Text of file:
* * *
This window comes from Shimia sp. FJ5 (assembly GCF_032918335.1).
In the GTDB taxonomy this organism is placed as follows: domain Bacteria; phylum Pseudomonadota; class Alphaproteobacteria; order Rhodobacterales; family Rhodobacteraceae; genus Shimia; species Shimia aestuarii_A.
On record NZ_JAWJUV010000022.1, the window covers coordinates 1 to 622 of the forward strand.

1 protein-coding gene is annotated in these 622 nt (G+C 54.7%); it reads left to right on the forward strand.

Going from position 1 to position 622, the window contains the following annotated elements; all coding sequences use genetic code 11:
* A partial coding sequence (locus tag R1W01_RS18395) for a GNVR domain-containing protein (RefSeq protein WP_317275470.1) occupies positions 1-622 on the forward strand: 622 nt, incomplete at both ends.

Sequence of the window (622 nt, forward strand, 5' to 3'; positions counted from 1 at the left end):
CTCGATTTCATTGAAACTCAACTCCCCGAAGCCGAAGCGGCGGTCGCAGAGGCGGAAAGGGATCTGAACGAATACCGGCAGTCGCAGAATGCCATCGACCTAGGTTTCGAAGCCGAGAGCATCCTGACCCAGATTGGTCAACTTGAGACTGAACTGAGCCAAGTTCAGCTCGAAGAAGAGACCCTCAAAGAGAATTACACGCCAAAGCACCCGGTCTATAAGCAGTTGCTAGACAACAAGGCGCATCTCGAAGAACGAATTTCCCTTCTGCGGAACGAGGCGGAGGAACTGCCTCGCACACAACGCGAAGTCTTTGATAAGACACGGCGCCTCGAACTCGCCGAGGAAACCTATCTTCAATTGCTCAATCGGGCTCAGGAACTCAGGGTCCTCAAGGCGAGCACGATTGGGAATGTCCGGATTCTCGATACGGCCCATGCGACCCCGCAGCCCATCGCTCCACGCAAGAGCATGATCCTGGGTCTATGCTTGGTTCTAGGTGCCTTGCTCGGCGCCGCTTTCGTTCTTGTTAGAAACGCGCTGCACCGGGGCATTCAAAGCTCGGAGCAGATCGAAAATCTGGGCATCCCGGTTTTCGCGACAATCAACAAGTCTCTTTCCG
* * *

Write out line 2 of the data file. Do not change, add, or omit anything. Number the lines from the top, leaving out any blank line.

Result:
In the GTDB taxonomy this organism is placed as follows: domain Bacteria; phylum Pseudomonadota; class Alphaproteobacteria; order Rhodobacterales; family Rhodobacteraceae; genus Shimia; species Shimia aestuarii_A.